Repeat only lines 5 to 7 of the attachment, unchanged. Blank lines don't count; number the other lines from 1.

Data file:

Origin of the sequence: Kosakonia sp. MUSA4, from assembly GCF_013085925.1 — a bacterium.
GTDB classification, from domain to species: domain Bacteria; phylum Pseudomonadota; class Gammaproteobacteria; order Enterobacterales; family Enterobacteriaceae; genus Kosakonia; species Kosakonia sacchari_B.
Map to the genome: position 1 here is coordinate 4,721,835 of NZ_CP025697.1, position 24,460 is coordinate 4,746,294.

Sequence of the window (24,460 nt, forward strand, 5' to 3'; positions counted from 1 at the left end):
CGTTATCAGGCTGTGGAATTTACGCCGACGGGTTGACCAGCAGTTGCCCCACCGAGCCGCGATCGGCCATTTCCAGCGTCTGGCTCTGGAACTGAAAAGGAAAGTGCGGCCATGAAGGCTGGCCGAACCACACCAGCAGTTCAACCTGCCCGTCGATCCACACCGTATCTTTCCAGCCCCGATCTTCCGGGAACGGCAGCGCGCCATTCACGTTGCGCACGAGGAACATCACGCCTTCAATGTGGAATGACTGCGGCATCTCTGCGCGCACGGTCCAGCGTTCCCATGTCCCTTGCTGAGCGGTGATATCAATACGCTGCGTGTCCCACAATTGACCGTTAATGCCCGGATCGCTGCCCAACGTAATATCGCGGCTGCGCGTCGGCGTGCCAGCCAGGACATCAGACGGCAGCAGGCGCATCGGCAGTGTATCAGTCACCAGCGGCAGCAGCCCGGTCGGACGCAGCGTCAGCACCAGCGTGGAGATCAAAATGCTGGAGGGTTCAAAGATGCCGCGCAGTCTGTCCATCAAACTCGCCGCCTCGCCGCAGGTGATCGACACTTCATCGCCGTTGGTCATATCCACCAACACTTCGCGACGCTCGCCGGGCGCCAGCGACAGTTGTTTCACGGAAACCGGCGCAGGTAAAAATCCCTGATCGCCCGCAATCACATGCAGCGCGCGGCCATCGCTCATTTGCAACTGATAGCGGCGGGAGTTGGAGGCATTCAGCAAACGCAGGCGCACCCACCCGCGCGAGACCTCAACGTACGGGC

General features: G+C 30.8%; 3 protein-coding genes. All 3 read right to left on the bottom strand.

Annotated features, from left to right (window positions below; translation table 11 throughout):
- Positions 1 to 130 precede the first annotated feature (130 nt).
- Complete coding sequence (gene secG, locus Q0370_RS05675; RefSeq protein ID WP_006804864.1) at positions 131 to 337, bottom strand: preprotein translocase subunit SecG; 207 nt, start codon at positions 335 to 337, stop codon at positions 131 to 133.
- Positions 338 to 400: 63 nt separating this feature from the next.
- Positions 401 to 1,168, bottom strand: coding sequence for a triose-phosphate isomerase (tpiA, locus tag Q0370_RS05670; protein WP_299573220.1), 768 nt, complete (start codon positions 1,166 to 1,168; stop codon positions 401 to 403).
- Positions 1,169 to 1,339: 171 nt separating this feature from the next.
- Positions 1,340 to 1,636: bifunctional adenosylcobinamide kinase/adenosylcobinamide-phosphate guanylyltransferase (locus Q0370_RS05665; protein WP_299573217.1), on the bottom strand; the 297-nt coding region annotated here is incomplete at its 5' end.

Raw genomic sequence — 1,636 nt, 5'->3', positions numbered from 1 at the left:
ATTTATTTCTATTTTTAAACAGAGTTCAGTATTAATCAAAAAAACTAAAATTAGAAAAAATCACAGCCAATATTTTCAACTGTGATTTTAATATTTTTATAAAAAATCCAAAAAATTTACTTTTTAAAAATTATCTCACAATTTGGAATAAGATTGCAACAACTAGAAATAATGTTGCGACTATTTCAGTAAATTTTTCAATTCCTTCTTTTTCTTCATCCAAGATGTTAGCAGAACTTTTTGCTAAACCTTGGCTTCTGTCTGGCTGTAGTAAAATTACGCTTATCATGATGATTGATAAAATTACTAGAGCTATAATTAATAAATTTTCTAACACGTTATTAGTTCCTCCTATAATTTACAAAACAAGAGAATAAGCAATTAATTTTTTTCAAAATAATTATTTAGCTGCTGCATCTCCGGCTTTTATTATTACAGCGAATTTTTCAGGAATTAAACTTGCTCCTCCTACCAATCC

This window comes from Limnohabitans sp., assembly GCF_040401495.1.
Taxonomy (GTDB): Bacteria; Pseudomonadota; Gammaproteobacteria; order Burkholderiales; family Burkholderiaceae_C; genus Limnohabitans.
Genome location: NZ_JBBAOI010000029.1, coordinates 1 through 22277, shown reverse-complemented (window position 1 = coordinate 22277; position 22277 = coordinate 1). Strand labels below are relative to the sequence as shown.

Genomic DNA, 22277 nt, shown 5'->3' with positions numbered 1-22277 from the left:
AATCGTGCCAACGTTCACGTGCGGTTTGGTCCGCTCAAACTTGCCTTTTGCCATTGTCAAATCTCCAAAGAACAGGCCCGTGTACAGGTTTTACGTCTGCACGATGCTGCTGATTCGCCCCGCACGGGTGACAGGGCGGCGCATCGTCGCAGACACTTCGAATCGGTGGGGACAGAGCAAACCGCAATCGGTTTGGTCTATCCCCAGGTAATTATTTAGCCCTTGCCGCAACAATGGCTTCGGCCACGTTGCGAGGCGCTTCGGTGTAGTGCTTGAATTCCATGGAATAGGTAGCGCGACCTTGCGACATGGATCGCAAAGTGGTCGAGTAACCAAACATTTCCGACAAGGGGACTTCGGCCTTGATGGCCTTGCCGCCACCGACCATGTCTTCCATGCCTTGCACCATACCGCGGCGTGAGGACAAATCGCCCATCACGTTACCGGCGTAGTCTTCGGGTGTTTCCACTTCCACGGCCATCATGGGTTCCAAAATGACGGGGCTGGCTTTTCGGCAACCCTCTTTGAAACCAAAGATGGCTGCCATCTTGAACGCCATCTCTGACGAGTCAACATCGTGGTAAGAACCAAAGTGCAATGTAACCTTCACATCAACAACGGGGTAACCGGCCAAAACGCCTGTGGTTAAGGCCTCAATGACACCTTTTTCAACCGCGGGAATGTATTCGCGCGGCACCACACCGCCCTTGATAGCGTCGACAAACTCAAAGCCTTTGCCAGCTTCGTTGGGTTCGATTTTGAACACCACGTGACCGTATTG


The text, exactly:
CGTTATCAGGCTGTGGAATTTACGCCGACGGGTTGACCAGCAGTTGCCCCACCGAGCCGCGATCGGCCATTTCCAGCGTCTGGCTCTGGAACTGAAAAGGAAAGTGCGGCCATGAAGGCTGGCCGAACCACACCAGCAGTTCAACCTGCCCGTCGATCCACACCGTATCTTTCCAGCCCCGATCTTCCGGGAACGGCAGCGCGCCATTCACGTTGCGCACGAGGAACATCACGCCTTCAATGTGGAATGACTGCGGCATCTCTGCGCGCACGGTCCAGCGTTCCCATGTCCCTTGCTGAGCGGTGATATCAATACGCTGCGTGTCCCACAATTGACCGTTAATGCCCGGATCGCTGCCCAACGTAATATCGCGGCTGCGCGTCGGCGTGCCAGCCAGGACATCAGACGGCAGCAGGCGCATCGGCAGTGTATCAGTCACCAGCGGCAGCAGCCCGGTCGGACGCAGCGTCAGCACCAGCGTGGAGATCAAAATGCTGGAGGGTTCAAAGATGCCGCGCAGTCTGTCCATCAAACTCGCCGCCTCGCCGCAGGTGATCGACACTTCATCGCCGTTGGTCATATCCACCAACACTTCGCGACGCTCGCCGGGCGCCAGCGACAGTTGTTTCACGGAAACCGGCGCAGGTAAAAATCCCTGATCGCCCGCAATCACATGCAGCGCGCGGCCATCGCTCATTTGCAACTGATAGCGGCGGGAGTTGGAGGCATTCAGCAAACGCAGGCGCACCCACCCGCGCGAGACCTCAACGTACGGGC

General features: G+C 30.8%; 3 protein-coding genes. All 3 read right to left on the bottom strand.

Annotated features, from left to right (window positions below; translation table 11 throughout):